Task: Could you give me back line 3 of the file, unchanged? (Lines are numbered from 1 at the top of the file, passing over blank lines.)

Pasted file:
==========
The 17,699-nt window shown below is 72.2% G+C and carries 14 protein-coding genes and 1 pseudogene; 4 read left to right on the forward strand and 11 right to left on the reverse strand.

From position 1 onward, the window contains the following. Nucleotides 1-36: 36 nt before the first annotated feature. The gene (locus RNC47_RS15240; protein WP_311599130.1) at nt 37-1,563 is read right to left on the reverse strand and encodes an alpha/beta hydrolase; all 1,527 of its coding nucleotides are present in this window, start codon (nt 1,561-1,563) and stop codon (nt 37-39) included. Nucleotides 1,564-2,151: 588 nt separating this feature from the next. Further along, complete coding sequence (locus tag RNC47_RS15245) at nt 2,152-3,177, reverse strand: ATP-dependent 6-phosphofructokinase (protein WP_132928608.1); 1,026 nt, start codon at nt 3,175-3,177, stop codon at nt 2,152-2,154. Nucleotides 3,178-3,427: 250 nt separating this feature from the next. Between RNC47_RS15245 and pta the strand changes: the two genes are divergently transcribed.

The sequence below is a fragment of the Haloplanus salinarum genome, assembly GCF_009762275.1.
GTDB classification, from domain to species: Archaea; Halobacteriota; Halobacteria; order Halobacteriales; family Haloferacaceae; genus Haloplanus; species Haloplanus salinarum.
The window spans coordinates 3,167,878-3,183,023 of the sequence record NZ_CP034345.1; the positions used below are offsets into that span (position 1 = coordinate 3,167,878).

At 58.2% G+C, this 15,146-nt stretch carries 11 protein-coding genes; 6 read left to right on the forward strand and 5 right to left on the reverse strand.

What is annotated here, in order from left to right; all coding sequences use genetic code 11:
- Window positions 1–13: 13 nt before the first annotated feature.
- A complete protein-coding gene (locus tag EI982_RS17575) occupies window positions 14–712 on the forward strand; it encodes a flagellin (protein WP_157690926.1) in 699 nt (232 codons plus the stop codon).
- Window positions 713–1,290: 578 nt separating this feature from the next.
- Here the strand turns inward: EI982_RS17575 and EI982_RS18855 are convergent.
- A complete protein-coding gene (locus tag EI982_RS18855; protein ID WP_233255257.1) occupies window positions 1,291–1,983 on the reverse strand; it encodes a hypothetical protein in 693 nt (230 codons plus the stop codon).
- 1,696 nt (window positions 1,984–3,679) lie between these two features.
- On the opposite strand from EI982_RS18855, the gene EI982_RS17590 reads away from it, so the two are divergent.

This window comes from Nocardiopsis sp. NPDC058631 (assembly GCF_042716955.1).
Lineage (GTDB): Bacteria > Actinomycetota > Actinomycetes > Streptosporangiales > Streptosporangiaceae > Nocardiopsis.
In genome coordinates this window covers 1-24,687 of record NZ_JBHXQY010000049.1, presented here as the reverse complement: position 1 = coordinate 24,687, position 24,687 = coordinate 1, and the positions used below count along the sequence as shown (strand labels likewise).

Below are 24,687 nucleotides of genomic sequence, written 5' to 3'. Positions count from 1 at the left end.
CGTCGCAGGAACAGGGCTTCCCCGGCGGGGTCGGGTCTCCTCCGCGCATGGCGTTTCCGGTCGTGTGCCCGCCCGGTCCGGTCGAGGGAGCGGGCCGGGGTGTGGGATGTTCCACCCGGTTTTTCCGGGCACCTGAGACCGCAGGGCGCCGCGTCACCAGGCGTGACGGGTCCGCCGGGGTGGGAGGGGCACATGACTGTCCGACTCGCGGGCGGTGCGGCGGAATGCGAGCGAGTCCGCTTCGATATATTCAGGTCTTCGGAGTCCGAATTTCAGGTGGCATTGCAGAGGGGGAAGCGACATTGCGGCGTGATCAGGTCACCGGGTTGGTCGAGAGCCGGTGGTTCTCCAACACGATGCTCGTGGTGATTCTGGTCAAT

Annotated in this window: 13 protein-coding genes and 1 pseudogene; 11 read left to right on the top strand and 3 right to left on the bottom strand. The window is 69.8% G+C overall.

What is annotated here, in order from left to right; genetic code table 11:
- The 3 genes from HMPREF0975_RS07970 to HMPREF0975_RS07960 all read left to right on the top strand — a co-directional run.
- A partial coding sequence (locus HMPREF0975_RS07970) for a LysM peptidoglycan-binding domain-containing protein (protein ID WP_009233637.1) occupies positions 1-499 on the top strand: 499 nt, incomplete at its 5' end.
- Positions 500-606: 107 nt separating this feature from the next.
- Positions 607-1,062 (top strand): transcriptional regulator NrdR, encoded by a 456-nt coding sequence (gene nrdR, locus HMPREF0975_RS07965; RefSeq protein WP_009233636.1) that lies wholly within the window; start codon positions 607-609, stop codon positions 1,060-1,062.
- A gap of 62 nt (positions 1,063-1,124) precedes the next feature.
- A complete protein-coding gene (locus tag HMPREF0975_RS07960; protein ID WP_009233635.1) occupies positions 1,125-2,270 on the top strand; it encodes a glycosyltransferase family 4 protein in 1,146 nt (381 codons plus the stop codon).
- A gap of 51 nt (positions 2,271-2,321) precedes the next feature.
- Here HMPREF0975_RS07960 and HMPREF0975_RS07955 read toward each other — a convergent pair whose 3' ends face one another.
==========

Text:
The sequence below is a fragment of the Haloplanus salinarum genome, assembly GCF_009762275.1.